Genetic cause to kidney disease?
Kidney disease is a growing public health problem, with approximately half a million individuals in the United States requiring dialysis treatments to replace the function of their failed kidneys.
The problem is particularly acute among African Americans, whose rates of kidney disease are four times higher than those of European Americans.
Now, a scientific team led by investigators at Beth Israel Deaconess Medical Center (BIDMC) and the Universite Libre de Bruxelles, has discovered a genetic explanation for the higher incidence of kidney disease among African Americans.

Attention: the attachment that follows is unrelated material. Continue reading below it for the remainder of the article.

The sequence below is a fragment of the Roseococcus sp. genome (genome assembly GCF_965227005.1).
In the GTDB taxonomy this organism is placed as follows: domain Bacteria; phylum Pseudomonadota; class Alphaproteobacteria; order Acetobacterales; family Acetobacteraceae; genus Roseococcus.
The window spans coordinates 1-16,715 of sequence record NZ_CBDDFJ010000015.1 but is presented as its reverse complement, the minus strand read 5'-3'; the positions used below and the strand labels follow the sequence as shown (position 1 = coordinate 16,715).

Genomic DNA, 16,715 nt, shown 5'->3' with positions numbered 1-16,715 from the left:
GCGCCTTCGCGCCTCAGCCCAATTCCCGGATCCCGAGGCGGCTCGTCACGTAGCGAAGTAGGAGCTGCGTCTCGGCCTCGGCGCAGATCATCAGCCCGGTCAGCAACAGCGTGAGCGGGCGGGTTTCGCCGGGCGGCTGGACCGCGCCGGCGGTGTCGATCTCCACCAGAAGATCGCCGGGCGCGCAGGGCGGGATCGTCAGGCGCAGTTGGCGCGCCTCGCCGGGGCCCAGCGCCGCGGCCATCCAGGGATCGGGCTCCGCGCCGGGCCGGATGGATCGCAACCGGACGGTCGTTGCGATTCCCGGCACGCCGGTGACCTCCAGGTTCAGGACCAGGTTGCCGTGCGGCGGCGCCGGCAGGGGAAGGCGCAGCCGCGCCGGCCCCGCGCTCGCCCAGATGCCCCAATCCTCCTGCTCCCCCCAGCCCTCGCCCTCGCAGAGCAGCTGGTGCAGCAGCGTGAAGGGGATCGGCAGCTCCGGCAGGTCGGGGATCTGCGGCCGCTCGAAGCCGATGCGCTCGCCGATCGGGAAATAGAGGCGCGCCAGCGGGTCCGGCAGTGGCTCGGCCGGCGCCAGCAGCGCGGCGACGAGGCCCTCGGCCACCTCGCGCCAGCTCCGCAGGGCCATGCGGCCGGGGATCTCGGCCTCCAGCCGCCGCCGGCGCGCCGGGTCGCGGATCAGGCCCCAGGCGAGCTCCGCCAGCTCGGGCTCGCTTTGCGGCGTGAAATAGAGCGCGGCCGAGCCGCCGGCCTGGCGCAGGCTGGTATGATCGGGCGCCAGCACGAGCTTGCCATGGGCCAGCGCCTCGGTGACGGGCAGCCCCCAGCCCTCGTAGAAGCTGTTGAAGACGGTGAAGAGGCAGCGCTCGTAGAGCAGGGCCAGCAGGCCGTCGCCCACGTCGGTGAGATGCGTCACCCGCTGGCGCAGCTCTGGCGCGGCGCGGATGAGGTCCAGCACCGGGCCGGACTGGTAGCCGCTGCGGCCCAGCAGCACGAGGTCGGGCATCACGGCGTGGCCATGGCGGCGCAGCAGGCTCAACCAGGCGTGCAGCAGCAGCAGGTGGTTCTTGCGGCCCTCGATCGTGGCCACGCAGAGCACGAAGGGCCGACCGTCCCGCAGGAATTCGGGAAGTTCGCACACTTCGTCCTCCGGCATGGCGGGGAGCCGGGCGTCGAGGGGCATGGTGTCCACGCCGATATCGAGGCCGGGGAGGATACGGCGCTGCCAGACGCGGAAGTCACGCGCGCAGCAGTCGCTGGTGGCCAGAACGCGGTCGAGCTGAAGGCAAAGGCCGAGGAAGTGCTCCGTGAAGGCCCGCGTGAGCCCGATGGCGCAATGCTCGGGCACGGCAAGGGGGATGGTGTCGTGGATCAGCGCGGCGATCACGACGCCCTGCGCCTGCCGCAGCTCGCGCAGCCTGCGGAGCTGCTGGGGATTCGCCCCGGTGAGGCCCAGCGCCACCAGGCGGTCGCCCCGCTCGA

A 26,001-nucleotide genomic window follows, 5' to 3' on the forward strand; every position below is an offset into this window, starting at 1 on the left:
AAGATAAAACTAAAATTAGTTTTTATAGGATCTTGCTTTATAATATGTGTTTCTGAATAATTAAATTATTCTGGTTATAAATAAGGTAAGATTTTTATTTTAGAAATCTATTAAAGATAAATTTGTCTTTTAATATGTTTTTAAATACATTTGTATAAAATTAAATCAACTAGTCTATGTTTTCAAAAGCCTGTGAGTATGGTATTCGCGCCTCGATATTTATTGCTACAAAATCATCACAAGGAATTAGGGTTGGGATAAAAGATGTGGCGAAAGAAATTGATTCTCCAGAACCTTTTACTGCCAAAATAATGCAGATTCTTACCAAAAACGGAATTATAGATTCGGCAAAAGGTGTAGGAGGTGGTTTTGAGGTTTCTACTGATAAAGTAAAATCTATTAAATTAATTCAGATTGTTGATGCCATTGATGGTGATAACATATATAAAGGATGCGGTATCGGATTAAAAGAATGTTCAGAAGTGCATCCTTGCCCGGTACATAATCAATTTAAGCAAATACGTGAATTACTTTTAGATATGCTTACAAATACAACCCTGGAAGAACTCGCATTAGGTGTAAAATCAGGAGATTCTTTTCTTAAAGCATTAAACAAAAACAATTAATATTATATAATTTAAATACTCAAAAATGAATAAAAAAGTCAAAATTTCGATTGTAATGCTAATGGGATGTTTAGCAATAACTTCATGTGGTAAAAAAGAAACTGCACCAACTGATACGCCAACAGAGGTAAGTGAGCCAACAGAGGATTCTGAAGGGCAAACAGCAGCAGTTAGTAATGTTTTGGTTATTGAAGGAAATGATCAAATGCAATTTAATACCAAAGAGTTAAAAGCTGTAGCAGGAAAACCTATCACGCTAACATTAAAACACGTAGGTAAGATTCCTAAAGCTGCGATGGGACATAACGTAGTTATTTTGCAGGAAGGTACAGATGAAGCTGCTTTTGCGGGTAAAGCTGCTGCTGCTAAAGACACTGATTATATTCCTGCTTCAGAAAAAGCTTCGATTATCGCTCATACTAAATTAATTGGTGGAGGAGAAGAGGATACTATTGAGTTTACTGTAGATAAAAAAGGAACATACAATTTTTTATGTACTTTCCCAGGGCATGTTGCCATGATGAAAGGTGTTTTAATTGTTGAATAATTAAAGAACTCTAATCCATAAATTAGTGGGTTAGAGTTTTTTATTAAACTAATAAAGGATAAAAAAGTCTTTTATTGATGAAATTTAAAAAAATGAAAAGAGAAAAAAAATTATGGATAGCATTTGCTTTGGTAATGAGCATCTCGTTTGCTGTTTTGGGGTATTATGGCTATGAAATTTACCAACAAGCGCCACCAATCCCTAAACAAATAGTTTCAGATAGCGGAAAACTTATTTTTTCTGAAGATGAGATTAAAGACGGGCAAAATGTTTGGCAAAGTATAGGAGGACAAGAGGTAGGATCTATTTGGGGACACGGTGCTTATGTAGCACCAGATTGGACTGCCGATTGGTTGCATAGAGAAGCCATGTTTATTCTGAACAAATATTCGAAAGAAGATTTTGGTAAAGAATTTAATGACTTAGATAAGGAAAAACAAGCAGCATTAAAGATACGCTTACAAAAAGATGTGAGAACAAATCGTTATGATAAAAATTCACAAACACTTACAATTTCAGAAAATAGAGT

As reported in the July 15 online issue of the journal Science, the study found that patients with focal segmental glomerulosclerosis (FSGS) and hypertension-attributed end-stage kidney disease (H-ESKD) harbored variants in the APOL1 gene that changed the APOL1 protein sequence. These variants are commonly found in individuals of recent African ancestry.
Furthermore, in a twist of evolutionary medicine, the disease-causing variants may have protected Africans against a lethal parasite, explaining why these genetic variants are so common in the population today.
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